The ridges of Cym Cesig and Moel Eilio.
Yr Wyddfa - Snowdon is the highest mountain in Wales, at an altitude of 1,085 metres (3,560 ft) above sea level, and the highest point in the British Isles outside Scotland. It is located in Snowdonia National Park (Parc Cenedlaethol Eryri) in Gwynedd and it is designated as a national nature reserve for its rare flora and fauna.
The rocks that form Snowdon were produced by volcanoes in the Ordovician period, and the massif has been extensively sculpted by glaciation, forming the pyramidal peak of Snowdon and the arêtes of Crib Goch and Y Lliwedd.
Snowdon boasts some of the best views in Britain, and the summit can be reached by a number of well-known paths. The summit has been described as "probably the busiest mountain in Britain" as it can also be reached on the Snowdon Mountain Railway which carries passengers the 4.7 miles from Llanberis to the summit station.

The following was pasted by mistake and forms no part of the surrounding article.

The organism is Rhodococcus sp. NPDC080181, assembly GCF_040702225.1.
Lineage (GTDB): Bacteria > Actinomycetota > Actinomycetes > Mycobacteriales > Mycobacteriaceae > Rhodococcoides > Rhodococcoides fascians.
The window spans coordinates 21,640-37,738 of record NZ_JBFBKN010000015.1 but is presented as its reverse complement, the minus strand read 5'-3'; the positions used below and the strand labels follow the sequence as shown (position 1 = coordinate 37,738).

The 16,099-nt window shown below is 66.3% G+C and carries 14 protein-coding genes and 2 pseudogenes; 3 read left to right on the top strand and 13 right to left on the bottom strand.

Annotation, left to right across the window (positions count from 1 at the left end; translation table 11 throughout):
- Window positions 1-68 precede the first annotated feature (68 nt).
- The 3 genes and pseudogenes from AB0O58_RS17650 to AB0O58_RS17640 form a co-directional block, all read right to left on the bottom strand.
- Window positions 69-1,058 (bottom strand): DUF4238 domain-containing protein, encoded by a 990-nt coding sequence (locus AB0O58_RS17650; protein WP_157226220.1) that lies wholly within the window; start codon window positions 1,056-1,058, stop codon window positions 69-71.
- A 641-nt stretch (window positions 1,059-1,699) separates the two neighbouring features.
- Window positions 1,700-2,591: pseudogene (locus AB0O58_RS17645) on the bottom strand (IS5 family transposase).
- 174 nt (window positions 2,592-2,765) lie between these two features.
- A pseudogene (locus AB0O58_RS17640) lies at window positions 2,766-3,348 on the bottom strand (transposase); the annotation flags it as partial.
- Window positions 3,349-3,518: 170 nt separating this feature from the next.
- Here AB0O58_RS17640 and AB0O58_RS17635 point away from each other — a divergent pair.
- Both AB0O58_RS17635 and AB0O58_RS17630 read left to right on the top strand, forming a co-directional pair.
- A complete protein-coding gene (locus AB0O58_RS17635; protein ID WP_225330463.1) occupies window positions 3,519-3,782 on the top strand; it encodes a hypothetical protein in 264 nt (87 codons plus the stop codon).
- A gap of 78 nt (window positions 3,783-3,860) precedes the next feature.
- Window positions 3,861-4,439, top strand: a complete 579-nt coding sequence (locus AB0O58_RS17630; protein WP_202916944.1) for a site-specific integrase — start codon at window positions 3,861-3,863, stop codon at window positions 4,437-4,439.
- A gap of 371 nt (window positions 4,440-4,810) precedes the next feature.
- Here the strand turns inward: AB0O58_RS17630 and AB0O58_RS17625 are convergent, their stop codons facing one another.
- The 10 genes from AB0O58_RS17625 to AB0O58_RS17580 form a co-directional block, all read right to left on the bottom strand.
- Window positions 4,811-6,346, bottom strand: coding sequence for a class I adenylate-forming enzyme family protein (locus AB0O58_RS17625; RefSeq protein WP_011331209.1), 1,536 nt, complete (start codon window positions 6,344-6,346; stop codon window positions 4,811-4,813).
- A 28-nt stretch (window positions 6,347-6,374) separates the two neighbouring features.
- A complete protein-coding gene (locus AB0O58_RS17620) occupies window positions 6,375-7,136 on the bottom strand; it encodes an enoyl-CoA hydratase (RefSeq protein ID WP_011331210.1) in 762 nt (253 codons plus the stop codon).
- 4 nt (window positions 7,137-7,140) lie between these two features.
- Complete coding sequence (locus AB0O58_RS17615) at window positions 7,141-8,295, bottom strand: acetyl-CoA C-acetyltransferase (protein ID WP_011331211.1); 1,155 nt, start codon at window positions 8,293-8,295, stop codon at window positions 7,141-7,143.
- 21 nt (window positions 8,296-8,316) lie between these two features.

The name Snowdon is from the Old English for "snow hill", while the Welsh name – Yr Wyddfa – means "the tumulus", which may refer to the cairn thrown over the legendary giant Rhitta Gawr after his defeat by King Arthur. As well as other figures from Arthurian legend, the mountain is linked to a legendary "Afanc" (water monster) and the "Tylwyth Teg" (fairies)